Achieving egg weight targets that match  market trends

Published on Nov. 19, 2018

Achieving egg weight targets that match market trends

With our range of brands, finding the right genetics for your flock is easy with Joice and Hill. All of our breeds show a very quick rise in early egg size but genetically the Bovans Brown and ISA Brown give a greater number of larger eggs.

One of the less well understood consequences of the way major breeding companies, such as Hendrix Genetics, have responded to the demand for flatter and controlled egg weight profiles is that increasing egg size nutritionally, has much less impact than in the past.

However, through careful management producers can still make significant changes to egg weight in order to adapt to market demands. For example, by changing the age at sexual maturity, the body weight at start of lay and using appropriate lighting patterns it is possible to change egg weight by 1 to 3g.

Key advice for achieving higher egg weights

The key advice for achieving higher egg weights from breeds such as Bovans and ISA Brown, which are both genetically capable of laying large eggs, is to set the flock on this path from the start. There is no doubt that some breeds have a well-deserved reputation for laying larger eggs but producers may achieve better success in this regard by using the management techniques below on a trusted performer rather than by changing breeds and encountering other unexpected consequences.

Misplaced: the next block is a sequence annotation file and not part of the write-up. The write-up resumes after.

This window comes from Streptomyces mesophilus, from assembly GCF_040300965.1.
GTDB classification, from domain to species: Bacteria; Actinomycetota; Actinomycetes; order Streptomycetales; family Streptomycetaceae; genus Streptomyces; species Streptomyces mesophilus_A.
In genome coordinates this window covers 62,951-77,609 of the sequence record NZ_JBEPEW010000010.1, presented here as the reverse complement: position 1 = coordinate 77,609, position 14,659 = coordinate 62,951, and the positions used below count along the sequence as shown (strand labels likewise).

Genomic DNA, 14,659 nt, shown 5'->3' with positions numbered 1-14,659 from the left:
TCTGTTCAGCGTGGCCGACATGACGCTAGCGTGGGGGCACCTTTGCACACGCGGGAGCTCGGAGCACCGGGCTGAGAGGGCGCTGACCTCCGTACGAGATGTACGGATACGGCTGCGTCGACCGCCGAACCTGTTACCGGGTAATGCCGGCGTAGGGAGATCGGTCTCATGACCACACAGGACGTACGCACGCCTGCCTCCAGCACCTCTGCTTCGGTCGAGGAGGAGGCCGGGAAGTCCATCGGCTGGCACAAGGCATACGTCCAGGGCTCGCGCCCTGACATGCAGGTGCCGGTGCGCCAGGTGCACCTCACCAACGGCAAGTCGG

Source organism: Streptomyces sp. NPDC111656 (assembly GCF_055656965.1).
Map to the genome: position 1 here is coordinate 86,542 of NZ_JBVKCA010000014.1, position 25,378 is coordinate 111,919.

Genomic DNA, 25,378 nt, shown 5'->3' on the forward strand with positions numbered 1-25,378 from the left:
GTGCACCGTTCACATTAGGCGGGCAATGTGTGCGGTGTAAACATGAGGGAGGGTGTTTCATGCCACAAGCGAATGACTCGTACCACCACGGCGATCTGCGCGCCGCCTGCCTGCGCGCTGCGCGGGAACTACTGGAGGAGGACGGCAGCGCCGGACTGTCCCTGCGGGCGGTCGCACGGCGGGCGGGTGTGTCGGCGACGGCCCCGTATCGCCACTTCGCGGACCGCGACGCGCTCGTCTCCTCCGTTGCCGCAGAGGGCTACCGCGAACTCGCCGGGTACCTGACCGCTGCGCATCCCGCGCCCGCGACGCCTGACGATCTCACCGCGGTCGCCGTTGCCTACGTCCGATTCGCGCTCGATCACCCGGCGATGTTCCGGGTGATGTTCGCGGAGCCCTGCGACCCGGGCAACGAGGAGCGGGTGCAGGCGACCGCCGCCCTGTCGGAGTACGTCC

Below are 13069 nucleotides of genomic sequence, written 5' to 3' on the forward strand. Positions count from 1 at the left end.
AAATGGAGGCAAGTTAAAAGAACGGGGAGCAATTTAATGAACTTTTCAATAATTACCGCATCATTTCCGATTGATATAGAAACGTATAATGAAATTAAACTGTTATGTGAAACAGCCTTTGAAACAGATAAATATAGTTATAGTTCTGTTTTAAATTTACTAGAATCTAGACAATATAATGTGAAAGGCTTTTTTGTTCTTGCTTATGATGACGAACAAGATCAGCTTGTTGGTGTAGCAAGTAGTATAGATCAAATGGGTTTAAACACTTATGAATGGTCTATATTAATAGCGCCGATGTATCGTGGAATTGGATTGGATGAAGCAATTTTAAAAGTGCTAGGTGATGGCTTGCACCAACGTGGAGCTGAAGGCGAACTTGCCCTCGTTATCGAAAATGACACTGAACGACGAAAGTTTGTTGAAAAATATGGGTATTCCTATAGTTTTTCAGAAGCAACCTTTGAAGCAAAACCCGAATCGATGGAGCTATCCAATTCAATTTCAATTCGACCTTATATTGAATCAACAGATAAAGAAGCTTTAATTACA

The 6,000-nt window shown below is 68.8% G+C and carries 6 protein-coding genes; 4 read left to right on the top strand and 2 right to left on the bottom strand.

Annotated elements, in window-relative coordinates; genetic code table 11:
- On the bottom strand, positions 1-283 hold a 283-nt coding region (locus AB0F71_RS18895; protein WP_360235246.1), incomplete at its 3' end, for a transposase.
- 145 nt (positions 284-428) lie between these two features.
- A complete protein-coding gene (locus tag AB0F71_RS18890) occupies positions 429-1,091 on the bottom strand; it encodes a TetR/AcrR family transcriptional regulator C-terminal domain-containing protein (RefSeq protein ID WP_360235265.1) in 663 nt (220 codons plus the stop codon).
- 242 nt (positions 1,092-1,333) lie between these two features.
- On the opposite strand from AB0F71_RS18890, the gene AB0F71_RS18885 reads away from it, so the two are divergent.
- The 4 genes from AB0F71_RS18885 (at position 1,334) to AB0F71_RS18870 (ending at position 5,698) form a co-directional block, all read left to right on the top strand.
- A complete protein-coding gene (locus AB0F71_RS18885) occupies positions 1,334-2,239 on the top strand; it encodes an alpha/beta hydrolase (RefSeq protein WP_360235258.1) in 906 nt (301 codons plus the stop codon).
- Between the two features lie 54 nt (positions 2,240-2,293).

Variability in sexual maturity

Sexual maturity changes according to variations in day length during the rearing period. With increasing day lengths, it is brought forward; with decreasing day lengths, it is retarded.

The purpose of lighting programmes is to control the age at start of lay and to avoid the influence of the variation in sexual maturity on performance (number and average weight of eggs)

Sexual maturity

The variation in sexual maturity is associated with considerable variations in the number of eggs produced as well as their average weight. This was studied in detail during the nineteen seventies, when lighting programmes were researched thoroughly. These effects, were demonstrated in trials carried out by Morris (1980) and Koutoulis (1997), who stimulated ISABROWN pullets at 8 weeks of age by increasing day length by 0, 4 and 8 hours.

 They obtained a change in mean egg weight of 3g without changing the overall egg mass.

Egg weight increases by 1g, when sexual maturity is retarded by one week

These investigations showed that mean egg weight increases by 1g, when sexual maturity is retarded by one week. Compensating for this, the number of eggs was reduced or increased by about 4.5 eggs for each change of one week in age at start of lay. (See graph below or download PDF.)

Larger Eggs Graph
Egg Weight Distribution

By using appropriate techniques, the age at start of lay can be changed so as to produce eggs of a weight required by the market without affecting the total egg mass-produced.